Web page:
Kiichiro Sato / AP

President Trump's threat to withhold Affordable Care Act payments to insurers shows how he thinks of health care: Everything is negotiable, like it is in a real estate deal. In this case, it's his bargaining chip to get Democrats to negotiate on an ACA replacement plan. But in reality, it could panic insurers and crash the marketplaces.

The president doesn't have strong convictions himself about future directions for health care. But health policy is not like real estate. The partisan divide in health policy is grounded in deeply felt differences on both sides over policy and principle. It's hard to see Trump's approach to deal making working very often in health.

This was why Trump couldn't force a deal with the Freedom Caucus to pass the American Health Care Act in the House; the bill was not conservative enough for the caucus, and in their eyes, it violated their principles and political promises they had made. It is also why using Obamacare's marketplace cost sharing subsidies as a bargaining chip to try to force the Democrats to the table is unlikely to work.

Play that one out for a moment:

  • The subsidies are withheld, or a decision is delayed to the point where insurance companies withdraw.
  • The marketplaces collapse or falter in many states.
  • Some moderate Democrats want to come to the table to rescue the millions who would lose coverage, most likely in the Senate.
  • The right adds their demands as a condition of coming to the table. So does the left.
  • Negotiations quickly snowball, and the entire ACA is opened up for debate once again.
  • Stalemate follows.

There are other reasons why Democrats may not accede to Trump's threat on marketplace subsidies. They may calculate, for example, that the administration will own the fallout for a collapse in the marketplaces, as polls are starting to suggest they will.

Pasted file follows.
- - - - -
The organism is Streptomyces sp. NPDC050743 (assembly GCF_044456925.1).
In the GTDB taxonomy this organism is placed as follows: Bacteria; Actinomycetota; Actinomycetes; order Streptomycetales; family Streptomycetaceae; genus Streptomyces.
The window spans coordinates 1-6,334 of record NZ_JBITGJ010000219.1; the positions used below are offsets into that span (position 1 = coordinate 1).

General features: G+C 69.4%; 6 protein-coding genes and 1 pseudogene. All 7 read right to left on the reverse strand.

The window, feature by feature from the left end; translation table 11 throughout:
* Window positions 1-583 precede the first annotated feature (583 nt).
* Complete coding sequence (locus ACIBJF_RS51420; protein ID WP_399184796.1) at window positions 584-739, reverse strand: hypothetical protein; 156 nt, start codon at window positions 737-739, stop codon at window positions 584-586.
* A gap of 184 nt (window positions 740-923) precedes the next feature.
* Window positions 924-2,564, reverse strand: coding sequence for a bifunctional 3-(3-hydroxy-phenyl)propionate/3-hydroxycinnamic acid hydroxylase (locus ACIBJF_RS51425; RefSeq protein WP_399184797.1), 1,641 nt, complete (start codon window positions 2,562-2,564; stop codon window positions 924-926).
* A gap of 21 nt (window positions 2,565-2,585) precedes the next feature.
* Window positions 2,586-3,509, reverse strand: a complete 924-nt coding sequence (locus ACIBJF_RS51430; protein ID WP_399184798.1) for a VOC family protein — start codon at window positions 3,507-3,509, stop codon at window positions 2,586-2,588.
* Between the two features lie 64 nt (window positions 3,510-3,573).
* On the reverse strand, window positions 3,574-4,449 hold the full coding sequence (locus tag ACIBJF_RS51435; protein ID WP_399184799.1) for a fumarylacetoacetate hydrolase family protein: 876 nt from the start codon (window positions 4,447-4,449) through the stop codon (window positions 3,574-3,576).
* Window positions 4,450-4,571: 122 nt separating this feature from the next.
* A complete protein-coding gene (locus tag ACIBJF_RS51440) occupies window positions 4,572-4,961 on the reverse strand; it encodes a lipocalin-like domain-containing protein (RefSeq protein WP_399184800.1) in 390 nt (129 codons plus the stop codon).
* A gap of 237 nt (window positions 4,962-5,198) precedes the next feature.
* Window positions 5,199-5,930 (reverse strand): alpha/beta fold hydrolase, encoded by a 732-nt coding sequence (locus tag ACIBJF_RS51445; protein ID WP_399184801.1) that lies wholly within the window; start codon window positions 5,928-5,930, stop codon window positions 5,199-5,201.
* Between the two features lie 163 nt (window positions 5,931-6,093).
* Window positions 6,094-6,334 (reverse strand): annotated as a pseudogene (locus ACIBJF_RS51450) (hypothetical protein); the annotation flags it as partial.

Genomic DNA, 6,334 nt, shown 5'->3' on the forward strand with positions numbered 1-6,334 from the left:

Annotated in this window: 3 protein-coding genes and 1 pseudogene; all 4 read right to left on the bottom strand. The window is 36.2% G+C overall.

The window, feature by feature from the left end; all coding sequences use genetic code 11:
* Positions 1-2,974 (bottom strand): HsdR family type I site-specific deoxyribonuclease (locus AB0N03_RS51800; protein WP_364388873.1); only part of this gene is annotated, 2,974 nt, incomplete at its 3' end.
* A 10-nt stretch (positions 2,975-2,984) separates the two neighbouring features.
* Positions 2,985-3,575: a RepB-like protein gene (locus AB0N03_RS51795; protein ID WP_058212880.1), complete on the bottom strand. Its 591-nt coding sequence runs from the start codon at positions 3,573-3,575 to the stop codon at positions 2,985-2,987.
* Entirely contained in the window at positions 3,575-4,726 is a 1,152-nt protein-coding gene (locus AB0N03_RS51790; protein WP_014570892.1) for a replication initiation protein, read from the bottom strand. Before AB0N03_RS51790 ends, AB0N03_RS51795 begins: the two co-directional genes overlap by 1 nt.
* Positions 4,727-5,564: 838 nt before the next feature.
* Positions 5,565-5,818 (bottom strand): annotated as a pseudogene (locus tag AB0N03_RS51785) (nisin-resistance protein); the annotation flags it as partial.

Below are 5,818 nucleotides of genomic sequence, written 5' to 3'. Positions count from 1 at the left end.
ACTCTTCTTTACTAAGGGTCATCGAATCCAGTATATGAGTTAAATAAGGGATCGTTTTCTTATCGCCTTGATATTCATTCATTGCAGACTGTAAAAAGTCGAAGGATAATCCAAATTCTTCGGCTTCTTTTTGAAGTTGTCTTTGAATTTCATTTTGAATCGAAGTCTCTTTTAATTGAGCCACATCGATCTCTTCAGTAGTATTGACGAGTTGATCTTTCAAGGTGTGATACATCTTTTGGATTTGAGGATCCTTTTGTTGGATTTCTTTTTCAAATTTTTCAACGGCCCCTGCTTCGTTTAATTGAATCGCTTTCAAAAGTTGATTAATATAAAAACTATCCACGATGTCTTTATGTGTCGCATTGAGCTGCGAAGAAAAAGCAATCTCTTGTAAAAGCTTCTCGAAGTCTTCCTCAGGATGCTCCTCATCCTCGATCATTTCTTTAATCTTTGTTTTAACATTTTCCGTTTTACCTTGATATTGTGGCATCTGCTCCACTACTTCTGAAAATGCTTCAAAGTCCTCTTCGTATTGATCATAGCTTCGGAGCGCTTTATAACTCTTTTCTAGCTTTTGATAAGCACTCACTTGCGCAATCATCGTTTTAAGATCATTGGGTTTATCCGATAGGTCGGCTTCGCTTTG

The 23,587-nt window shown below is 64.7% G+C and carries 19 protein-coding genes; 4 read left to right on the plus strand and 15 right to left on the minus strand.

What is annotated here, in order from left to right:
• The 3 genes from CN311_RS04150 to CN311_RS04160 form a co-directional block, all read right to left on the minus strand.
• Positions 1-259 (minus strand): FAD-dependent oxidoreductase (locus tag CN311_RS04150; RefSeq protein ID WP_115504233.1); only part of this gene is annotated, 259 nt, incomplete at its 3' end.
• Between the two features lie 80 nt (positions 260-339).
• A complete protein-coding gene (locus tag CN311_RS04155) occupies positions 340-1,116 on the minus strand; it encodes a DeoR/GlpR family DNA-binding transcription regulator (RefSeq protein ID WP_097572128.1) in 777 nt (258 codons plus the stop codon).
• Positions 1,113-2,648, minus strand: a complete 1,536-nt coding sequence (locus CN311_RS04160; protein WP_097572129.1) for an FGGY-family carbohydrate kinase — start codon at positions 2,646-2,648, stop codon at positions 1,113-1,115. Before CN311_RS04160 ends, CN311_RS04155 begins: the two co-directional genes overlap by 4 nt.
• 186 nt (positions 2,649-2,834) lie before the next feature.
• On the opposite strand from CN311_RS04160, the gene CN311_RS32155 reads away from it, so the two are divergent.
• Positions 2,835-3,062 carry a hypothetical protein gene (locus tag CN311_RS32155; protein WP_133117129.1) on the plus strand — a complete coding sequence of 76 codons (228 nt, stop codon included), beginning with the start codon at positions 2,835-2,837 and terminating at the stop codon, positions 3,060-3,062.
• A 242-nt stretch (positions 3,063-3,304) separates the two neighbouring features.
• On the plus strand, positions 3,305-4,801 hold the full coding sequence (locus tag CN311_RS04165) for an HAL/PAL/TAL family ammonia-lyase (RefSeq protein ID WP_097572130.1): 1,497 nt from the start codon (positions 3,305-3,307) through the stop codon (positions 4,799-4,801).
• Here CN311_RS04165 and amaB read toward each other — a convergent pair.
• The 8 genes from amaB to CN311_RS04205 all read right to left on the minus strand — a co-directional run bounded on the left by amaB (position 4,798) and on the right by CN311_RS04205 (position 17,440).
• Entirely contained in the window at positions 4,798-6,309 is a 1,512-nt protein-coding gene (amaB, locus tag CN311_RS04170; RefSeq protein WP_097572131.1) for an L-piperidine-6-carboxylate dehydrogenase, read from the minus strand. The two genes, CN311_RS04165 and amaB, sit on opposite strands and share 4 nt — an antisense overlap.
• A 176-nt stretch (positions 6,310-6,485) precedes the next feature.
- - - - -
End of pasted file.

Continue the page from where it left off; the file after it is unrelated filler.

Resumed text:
Lawmakers are also hard to threaten because most come from safe political districts, as a recent Cook report featured in Axios showed, and they have been getting safer and more polarized.

So, Art of the Deal, meet health care. Whether it's bringing moderate Republicans together with conservatives ones, or Democrats together with Republicans, dealmaking in health care requires the hard, roll-up-your-sleeves work of developing policies that will bridge the partisan and ideological divide.

Go deeper

Dion Rabouin, author of Markets
1 hour ago - Economy & Business

Wall Street fears meltdown over election and Supreme Court

Illustration: Aïda Amer/Axios

The death of Justice Ruth Bader Ginsburg and President Trump's vow to name her replacement to the Supreme Court before November's election are amplifying Wall Street's worries about major volatility and market losses ahead of and even after the election.

The big picture: The 2020 election is the most expensive event risk on record, per Bloomberg — with insurance bets on implied volatility six times their normal level, according to JPMorgan analysts. And it could take days or even weeks to count the record number of mail-in ballots and declare a winner.

Election clues county by county

Ipsos and the University of Virginia's Center for Politics are out with an interactive U.S. map that goes down to the county level to track changes in public sentiment that could decide the presidential election.

How it works: The 2020 Political Atlas tracks President Trump's approval ratings, interest around the coronavirus, what's dominating social media and other measures, with polling updated daily — enhancing UVA's "Crystal Ball."

Updated 4 hours ago - Politics & Policy

Coronavirus dashboard

Illustration: Sarah Grillo/Axios

  1. Global: Total confirmed cases as of 3 a.m. ET: 31,605,656 — Total deaths: 970,934 Total recoveries: 21,747,491Map.
  2. U.S.: Total confirmed cases as of 3 a.m. ET: 6,897,432 — Total deaths: 200,814 — Total recoveries: 2,646,959 — Total tests: 96,612,436Map.
  3. Health: The U.S. reaches 200,000 coronavirus deaths — The CDC's crumbling reputation — America turns against coronavirus vaccine.
  4. Politics: Elected officials are failing us on much-needed stimulus.
  5. Business: Two-thirds of business leaders think pandemic will lead to permanent changes — Fed chair warns economy will feel the weight of expired stimulus.
  6. Sports: NFL fines maskless coaches.

Get Axios AM in your inbox

Catch up on coronavirus stories and special reports, curated by Mike Allen everyday

Please enter a valid email.

Subscription failed
Thank you for subscribing!